— Curiosities of Literature, Vol. II (of 3) - Edited, With Memoir And Notes, By His Son, The Earl Of Beaconsfield • Isaac D'Israeli

... (chap. 11). They also contain a prediction of the final reunion and restoration of "the house of Judah" and "the house of Joseph" (ch. 10). The remaining three chapters are occupied with the great and decisive conflict of the last days, which is to usher in the era of ...
— Companion to the Bible • E. P. Barrows

... discover how this hope must have thrilled the heart of Eve with joy. Her life was not to be a failure. Though clouds might rest upon her, it was impossible to shut out the fact that the star of hope was soon to rise, and to usher in the ...
— The True Woman • Justin D. Fulton

... in safety, thankful that there was now no chance of being obliged to usher in Godfrey with Mrs. Bradford's dull rather malicious gaze fixed on her. But even while she waited a second, out of breath, she caught sight of his figure coming along the road from the town, and hurried on again towards the cliff top. There was the bench ...
— The Privet Hedge • J. E. Buckrose

... heart and let it forth into the free and sunny air. God became a new God to him. He calls his discovery the mystery which had been hidden from ages and generations, but had been revealed to him and his fellow-apostles. It seemed to him to be the secret of the ages and to be destined to usher in a new era, far better than any the world had ever seen. What kings and prophets had not known had been revealed to him. It had burst on him like the dawn of a new creation. God was now offering to every man the supreme felicity of life—that righteousness which ...
— The Life of St. Paul • James Stalker

... other use than to kindle fires alone: Thomas Bartholinus in his Medicina Danorum Dissert. 7, &c. where he disclaims the use of hops in beer, (as pernicious and malignant, and from several instances how apt it is to produce and usher in infections, nay, plagues, &c.) would substitute in its place, the shavings of deal-boards, as he affirms, to give a grateful odor to the drink; and how soveraign those resinous-woods, the tops of fir, and pines, are against the scorbut, gravel in the kidneys, &c. we generally find: It is in the ...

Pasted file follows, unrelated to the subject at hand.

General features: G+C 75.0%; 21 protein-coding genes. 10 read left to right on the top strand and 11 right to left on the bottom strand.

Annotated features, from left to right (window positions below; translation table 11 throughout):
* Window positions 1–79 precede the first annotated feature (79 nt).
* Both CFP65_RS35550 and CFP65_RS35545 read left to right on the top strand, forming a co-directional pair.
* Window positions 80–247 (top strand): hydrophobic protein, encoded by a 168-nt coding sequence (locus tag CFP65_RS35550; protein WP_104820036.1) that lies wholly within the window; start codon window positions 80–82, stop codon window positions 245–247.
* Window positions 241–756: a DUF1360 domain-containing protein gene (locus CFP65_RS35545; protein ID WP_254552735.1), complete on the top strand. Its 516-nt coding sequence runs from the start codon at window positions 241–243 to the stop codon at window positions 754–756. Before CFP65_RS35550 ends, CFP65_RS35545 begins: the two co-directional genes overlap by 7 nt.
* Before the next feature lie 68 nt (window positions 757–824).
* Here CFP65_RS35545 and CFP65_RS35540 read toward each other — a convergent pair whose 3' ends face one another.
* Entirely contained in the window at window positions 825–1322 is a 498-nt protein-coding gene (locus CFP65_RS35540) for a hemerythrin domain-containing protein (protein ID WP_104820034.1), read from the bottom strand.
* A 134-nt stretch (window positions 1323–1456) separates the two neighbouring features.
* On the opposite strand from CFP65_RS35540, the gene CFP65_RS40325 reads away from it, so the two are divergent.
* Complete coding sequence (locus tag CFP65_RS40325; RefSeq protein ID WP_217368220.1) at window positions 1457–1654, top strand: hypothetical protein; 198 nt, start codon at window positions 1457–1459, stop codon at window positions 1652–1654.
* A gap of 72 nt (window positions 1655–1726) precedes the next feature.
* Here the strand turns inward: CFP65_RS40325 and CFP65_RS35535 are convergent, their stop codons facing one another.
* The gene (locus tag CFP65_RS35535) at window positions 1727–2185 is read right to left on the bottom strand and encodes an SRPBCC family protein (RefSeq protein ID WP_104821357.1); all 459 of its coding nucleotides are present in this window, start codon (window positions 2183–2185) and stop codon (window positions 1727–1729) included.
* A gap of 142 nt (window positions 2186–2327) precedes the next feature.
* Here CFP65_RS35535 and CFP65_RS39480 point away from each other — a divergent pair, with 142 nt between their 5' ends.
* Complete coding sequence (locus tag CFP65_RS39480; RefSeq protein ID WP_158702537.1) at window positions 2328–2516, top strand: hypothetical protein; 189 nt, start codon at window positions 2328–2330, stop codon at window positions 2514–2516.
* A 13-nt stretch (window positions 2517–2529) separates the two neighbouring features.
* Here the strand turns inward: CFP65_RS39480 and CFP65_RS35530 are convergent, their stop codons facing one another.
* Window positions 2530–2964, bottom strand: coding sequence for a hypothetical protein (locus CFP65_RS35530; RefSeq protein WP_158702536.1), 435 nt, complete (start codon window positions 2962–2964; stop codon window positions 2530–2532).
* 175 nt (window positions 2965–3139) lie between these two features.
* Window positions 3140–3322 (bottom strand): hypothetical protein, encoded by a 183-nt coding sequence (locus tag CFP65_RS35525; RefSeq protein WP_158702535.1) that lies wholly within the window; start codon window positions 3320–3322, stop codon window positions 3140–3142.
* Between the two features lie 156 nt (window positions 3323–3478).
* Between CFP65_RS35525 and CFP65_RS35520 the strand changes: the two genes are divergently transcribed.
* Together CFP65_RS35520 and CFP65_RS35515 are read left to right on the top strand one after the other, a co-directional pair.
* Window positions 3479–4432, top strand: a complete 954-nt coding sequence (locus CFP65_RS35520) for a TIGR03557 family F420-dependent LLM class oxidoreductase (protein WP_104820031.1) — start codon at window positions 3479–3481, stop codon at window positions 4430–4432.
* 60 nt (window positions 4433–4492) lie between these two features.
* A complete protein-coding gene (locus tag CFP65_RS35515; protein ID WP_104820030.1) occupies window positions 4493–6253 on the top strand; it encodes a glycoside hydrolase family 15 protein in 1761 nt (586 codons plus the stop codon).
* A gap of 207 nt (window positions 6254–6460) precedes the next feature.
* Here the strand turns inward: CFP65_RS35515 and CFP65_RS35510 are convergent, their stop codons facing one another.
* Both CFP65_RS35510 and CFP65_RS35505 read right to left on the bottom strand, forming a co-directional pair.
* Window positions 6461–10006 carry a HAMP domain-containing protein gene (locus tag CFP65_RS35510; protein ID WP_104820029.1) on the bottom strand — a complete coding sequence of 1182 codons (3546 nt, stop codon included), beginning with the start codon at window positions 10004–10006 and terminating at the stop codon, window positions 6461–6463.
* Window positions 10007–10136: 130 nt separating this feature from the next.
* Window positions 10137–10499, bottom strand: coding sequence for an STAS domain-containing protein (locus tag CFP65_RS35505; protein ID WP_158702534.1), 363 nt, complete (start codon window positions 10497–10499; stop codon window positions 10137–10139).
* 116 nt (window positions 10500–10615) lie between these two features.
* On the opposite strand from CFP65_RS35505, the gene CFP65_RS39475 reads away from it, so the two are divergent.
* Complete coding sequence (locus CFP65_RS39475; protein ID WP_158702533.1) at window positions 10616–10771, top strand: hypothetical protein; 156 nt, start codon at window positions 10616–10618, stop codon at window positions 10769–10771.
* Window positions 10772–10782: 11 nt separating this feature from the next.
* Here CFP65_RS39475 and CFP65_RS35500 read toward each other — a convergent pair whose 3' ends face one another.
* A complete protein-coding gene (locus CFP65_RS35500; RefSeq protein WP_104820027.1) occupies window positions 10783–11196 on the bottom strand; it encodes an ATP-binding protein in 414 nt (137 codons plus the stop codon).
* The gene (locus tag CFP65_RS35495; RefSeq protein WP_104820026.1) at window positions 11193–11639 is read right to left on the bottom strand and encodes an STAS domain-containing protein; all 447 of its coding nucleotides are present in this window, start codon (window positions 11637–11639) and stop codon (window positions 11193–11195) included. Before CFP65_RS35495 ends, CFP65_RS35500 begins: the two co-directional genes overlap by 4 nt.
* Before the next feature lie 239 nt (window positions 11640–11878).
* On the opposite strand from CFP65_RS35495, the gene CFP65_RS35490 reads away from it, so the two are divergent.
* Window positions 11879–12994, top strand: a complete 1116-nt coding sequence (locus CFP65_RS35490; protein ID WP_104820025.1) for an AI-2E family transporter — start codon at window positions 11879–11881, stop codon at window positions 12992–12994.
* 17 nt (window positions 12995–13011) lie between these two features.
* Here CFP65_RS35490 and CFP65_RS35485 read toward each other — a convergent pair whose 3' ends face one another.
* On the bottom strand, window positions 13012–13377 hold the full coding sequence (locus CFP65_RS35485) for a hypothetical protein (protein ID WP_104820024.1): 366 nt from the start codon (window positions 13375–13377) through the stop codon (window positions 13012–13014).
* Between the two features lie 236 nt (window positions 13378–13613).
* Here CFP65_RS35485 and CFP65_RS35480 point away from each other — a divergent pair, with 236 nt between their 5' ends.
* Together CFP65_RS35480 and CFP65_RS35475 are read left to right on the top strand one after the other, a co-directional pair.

— Sylva, Vol. 1 (of 2) - Or A Discourse of Forest Trees • John Evelyn

... work warns all pirates and poachers "that it is private property, protected by the late Copyright Act;" and a foot-note seems to inform us that a French edition is simultaneously to appear in Paris. Who could doubt that such mighty notes of preparation were to usher in some magnum opus, worthy of the expectations ...
— Blackwood's Edinburgh Magazine, Volume 58, Number 360, October 1845 • Various

... those from the gate of horn mean something to those that see them. I do not think, however, that my own dream came through the gate of horn, though I and my son should be most thankful if it proves to have done so. Furthermore I say—and lay my saying to your heart—the coming dawn will usher in the ill-omened day that is to sever me from the house of Ulysses, for I am about to hold a tournament of axes. My husband used to set up twelve axes in the court, one in front of the other, like the stays ...
— The Odyssey • Homer

... certain late detestable practices of some domineering Lordly Prelates to undermine the established doctrine and discipline of our Church, extirpate all orthodox sincere preachers and preaching of God's Word, usher in popery, idolatry and superstition.' For this publication Prynne was sentenced to be fined 5,000 pounds to the King, to lose the remainder of his ears, to be branded on both cheeks, and to be perpetually ...
— East Anglia - Personal Recollections and Historical Associations • J. Ewing Ritchie

... kinship is meant to usher in some facts about Mordecai, whose figure had bitten itself into Deronda's mind as a new question which he felt an interest in getting answered. But the interest was no more than a vaguely-expectant suspense: the consumptive-looking Jew, apparently a fervid student of some kind, ...
— Daniel Deronda • George Eliot

... attention given to hygiene were given to the 382:6 study of Christian Science and to the spiritualization of thought, this alone would usher in the millen- inium. Constant bathing and rubbing to alter 382:9 the secretions or to remove unhealthy exhalations from the cuticle receive a useful rebuke from Jesus' precept, "Take no thought . . . for the body." We must beware 382:12 of making ...
— Science and Health With Key to the Scriptures • Mary Baker Eddy



Words linked to "Usher in" :   begin, inaugurate, lead off, commence, start



Copyright © 2019 e-Free Translation.com